GREEN BAY – New Packers punter Corey Bojorquez had to make a choice after becoming a free agent in March.
Did he want a guaranteed punting job, or did he want to get better at punting?
Coming off a year with Buffalo in which Bojorquez led the NFL in gross yards (50.8 yards per punt) and tied for fifth in net yards (45.1), nobody would've blamed the fourth-year punter for biding his time in search of the easiest path to a 53-man roster.
Instead, in a move straight out of a Robert Frost poem, Bojorquez picked perhaps the most arduous road possible when he signed with the Los Angeles Rams in April.
It meant the 24-year-old punter would be pitted against four-time All-Pro Johnny Hekker, who last year was voted to the Associated Press 2010s All-Decade Team.
Bojorquez admits it was going to be "dang-near impossible" to beat Hekker for the job, but he wanted to learn from the best. If he played well, Bojorquez figured the rest would work itself out.
"There were a few other teams that could've worked something out (contract-wise), but LA I felt was the best place for me," said Bojorquez, who also hails from Southern California.
"Being able to be near home was kind of cool, but more just Johnny being there was a big factor in it because I felt like I was looking for ways to up my game for next season, and with the amount of success he's had, I figured at the very least if I go out there I can learn a lot from him."
A rare left-footed punter who's right-handed, Bojorquez is a dedicated student of the game. He's worked with retired pros such as punter Darren Bennett and kicker Michael Husted, while also studying two this era's best punters, Andy Lee and Hekker, extensively.
Despite the competition, Hekker was an open book in LA. He even gave Bojorquez pointers on how to execute his patented banana punt, a high-risk, high-reward version of an Aussie punt where the punter drops the ball sideways to get it to spin in a "S" or "banana" motion.
With Hekker on the COVID-19/reserve list, Bojorquez entered the Rams' preseason finale against Denver as the team's punter – and he decided to bust out the newest weapon in his arsenal.
In a matter of months, Bojorquez went for not having the courage to attempt the banana punt to feeling confident enough to give it a shot with 1 minute, 18 seconds left in the first half. He hit it perfectly, with Rams linebacker Christian Rozeboom downing the ball at the Denver 1-yard line.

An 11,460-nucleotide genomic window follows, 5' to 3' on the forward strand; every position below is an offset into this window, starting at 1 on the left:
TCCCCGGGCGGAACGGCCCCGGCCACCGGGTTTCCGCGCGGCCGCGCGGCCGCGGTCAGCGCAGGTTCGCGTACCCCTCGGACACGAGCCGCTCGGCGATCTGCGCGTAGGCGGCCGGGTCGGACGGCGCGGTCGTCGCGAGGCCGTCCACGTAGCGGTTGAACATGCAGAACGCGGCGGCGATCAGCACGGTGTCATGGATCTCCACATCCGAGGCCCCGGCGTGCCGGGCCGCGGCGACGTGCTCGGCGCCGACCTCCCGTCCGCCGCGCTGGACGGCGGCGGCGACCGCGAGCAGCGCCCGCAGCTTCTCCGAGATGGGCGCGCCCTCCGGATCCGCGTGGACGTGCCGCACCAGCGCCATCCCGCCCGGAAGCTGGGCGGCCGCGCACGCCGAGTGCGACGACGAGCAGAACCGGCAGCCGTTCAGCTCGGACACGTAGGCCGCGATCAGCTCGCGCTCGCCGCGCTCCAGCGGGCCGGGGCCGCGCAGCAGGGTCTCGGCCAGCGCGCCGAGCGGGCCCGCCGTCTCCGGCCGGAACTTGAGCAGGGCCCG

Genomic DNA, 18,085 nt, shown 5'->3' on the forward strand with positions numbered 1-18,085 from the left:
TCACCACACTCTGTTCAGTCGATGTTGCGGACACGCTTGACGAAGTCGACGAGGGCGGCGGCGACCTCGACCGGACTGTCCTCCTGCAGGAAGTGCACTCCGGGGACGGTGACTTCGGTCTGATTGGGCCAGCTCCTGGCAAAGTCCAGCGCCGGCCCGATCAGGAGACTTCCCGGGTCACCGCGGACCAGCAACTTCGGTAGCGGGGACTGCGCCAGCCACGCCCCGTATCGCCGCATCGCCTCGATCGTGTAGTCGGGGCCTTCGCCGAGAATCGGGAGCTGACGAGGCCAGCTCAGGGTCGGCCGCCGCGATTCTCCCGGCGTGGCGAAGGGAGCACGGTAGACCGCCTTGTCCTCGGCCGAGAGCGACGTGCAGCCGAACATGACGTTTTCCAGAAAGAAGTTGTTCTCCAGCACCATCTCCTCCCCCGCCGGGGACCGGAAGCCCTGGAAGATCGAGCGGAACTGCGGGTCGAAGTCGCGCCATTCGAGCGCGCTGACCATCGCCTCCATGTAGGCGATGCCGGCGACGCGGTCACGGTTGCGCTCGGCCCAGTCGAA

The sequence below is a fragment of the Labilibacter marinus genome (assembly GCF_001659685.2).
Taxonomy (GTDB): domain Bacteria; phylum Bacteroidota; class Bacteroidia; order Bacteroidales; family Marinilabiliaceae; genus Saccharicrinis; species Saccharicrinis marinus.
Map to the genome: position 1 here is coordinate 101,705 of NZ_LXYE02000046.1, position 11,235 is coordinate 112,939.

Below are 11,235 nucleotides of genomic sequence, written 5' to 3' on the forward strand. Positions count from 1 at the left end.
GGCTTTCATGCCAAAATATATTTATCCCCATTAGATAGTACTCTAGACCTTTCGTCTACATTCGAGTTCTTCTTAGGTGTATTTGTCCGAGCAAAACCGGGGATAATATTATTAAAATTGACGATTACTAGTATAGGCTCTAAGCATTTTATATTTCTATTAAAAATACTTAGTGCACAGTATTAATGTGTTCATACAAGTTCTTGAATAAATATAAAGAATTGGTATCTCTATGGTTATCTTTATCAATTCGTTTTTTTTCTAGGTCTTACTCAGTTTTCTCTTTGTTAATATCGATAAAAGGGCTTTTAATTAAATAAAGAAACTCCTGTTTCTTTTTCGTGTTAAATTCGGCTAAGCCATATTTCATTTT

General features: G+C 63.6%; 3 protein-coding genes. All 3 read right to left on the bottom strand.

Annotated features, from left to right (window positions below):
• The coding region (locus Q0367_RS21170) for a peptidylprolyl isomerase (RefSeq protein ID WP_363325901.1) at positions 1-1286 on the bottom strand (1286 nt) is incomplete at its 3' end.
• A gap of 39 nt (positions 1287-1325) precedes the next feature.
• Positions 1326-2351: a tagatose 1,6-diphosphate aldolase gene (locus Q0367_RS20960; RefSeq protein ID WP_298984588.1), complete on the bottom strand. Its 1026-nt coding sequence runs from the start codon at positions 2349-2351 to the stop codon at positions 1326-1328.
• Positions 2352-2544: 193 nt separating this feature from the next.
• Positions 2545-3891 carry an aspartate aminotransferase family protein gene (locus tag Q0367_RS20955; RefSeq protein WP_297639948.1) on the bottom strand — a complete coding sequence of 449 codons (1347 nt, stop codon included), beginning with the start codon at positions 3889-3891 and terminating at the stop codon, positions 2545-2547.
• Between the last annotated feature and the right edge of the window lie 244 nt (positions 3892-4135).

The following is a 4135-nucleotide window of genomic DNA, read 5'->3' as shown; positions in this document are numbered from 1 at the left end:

Bojorquez wasn't done, either. In the third quarter, he rocketed a 70-yard punt that also went out of bounds just inside the Broncos' 1. He finished the preseason with a 51.9-yard net average on his seven punts, placing four inside the 20.
It was enough for even Hekker to wonder if Bojorquez might unseat him for the job he's held since 2012.
"Corey is a well-established, dominant punter in this league," said Hekker last Thursday. "I was really happy to have the opportunity to work for the few months that we did and compete with him. I think it did nothing but make us better as a team and individually.
"When I saw his success, I was very happy for him but on the other hand, I saw a little bit of writing on the wall that could be the team might go with this guy, and I could be having to find a new home here pretty soon."
Little has been handed to Bojorquez during his football career. Lightly recruited out of Mayfair (Calif.) High School, Bojorquez initially went to Cerritos College, a junior college in Norwalk, in hopes of landing at Cal Poly to pursue an engineering degree.
Instead, Bojorquez ended up at New Mexico. He punted two years for the Lobos before catching on with the New England Patriots in 2018 as an undrafted free agent. He was unsuccessful in his bid to unseat veteran Ryan Allen but showed enough to get claimed off waivers by the Bills.
Bojorquez enjoyed solid three-year run in Buffalo, where he established new franchise records with a 50.8 gross punting average last year and 34 punts placed inside the 20 in 2019.
Facing a tight cap situation, however, the Bills opted to non-tender Bojorquez in March. The Packers stuck with their plan to have JK Scott and Ryan Winslow compete for the punting job but kept their eye on Bojorquez from afar.
After releasing Scott last Tuesday, General Manager Brian Gutekunst swung a deal with the Rams to acquire Bojorquez.
"He had a fantastic year last year in Buffalo, did some really good things in cold-weather opportunities late in the year," Gutekunst said. "We know what he's done in the past. He had a really nice preseason and we're excited to get him up to speed at Lambeau and learn how to kick in this stadium."
Bojorquez has spent his first few days in Green Bay getting familiar with longtime Packers kicker Mason Crosby, whom he'll be holding for on field goals. He's also had a chance to meet quarterback Aaron Rodgers, whom Bojorquez once asked for a jersey swap after a game in 2018 at Lambeau Field.
The life of a specialist is not easy, but an uphill climb is nothing new for Bojorquez. He's used to overcoming odds and punting in the cold, and what better place to do both than Green Bay?
"Making it as a specialist in the first place is really tough," Bojorquez said. "It's not like most positions where you've got two or three of them on a team.
"It's something that I embrace and hopefully can continue that this season. It would be great to stay here long term, find a home."